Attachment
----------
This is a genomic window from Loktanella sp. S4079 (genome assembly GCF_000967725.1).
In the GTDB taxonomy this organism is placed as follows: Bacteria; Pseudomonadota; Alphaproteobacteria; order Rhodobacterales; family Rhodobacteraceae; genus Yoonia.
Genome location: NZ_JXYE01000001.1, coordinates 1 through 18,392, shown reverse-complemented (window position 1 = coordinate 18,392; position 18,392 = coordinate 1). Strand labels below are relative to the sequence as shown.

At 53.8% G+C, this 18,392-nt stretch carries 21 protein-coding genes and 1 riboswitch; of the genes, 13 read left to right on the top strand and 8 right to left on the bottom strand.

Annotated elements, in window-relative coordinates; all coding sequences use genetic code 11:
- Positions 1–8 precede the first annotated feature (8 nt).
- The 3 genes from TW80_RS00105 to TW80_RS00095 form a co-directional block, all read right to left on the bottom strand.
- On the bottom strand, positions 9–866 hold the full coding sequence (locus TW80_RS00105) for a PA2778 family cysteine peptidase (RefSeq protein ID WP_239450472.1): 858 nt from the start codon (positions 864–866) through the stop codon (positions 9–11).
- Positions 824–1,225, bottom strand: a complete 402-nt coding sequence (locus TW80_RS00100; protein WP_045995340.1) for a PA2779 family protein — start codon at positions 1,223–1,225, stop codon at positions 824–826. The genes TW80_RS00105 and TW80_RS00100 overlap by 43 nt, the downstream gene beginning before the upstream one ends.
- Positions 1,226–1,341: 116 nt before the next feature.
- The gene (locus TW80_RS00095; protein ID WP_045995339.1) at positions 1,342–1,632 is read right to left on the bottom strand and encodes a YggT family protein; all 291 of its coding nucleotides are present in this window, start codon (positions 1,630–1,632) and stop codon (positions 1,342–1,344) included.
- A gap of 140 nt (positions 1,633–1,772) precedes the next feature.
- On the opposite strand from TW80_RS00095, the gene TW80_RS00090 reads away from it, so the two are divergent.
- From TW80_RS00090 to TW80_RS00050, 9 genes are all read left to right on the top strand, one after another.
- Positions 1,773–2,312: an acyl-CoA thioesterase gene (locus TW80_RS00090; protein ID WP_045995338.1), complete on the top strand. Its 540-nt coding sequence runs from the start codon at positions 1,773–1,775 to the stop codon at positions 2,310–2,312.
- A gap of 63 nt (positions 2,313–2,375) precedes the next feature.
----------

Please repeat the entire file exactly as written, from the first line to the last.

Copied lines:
This is a genomic window from Loktanella sp. S4079 (genome assembly GCF_000967725.1).
In the GTDB taxonomy this organism is placed as follows: Bacteria; Pseudomonadota; Alphaproteobacteria; order Rhodobacterales; family Rhodobacteraceae; genus Yoonia.
Genome location: NZ_JXYE01000001.1, coordinates 1 through 18,392, shown reverse-complemented (window position 1 = coordinate 18,392; position 18,392 = coordinate 1). Strand labels below are relative to the sequence as shown.

At 53.8% G+C, this 18,392-nt stretch carries 21 protein-coding genes and 1 riboswitch; of the genes, 13 read left to right on the top strand and 8 right to left on the bottom strand.

Annotated elements, in window-relative coordinates; all coding sequences use genetic code 11:
- Positions 1–8 precede the first annotated feature (8 nt).
- The 3 genes from TW80_RS00105 to TW80_RS00095 form a co-directional block, all read right to left on the bottom strand.
- On the bottom strand, positions 9–866 hold the full coding sequence (locus TW80_RS00105) for a PA2778 family cysteine peptidase (RefSeq protein ID WP_239450472.1): 858 nt from the start codon (positions 864–866) through the stop codon (positions 9–11).
- Positions 824–1,225, bottom strand: a complete 402-nt coding sequence (locus TW80_RS00100; protein WP_045995340.1) for a PA2779 family protein — start codon at positions 1,223–1,225, stop codon at positions 824–826. The genes TW80_RS00105 and TW80_RS00100 overlap by 43 nt, the downstream gene beginning before the upstream one ends.
- Positions 1,226–1,341: 116 nt before the next feature.
- The gene (locus TW80_RS00095; protein ID WP_045995339.1) at positions 1,342–1,632 is read right to left on the bottom strand and encodes a YggT family protein; all 291 of its coding nucleotides are present in this window, start codon (positions 1,630–1,632) and stop codon (positions 1,342–1,344) included.
- A gap of 140 nt (positions 1,633–1,772) precedes the next feature.
- On the opposite strand from TW80_RS00095, the gene TW80_RS00090 reads away from it, so the two are divergent.
- From TW80_RS00090 to TW80_RS00050, 9 genes are all read left to right on the top strand, one after another.
- Positions 1,773–2,312: an acyl-CoA thioesterase gene (locus TW80_RS00090; protein ID WP_045995338.1), complete on the top strand. Its 540-nt coding sequence runs from the start codon at positions 1,773–1,775 to the stop codon at positions 2,310–2,312.
- A gap of 63 nt (positions 2,313–2,375) precedes the next feature.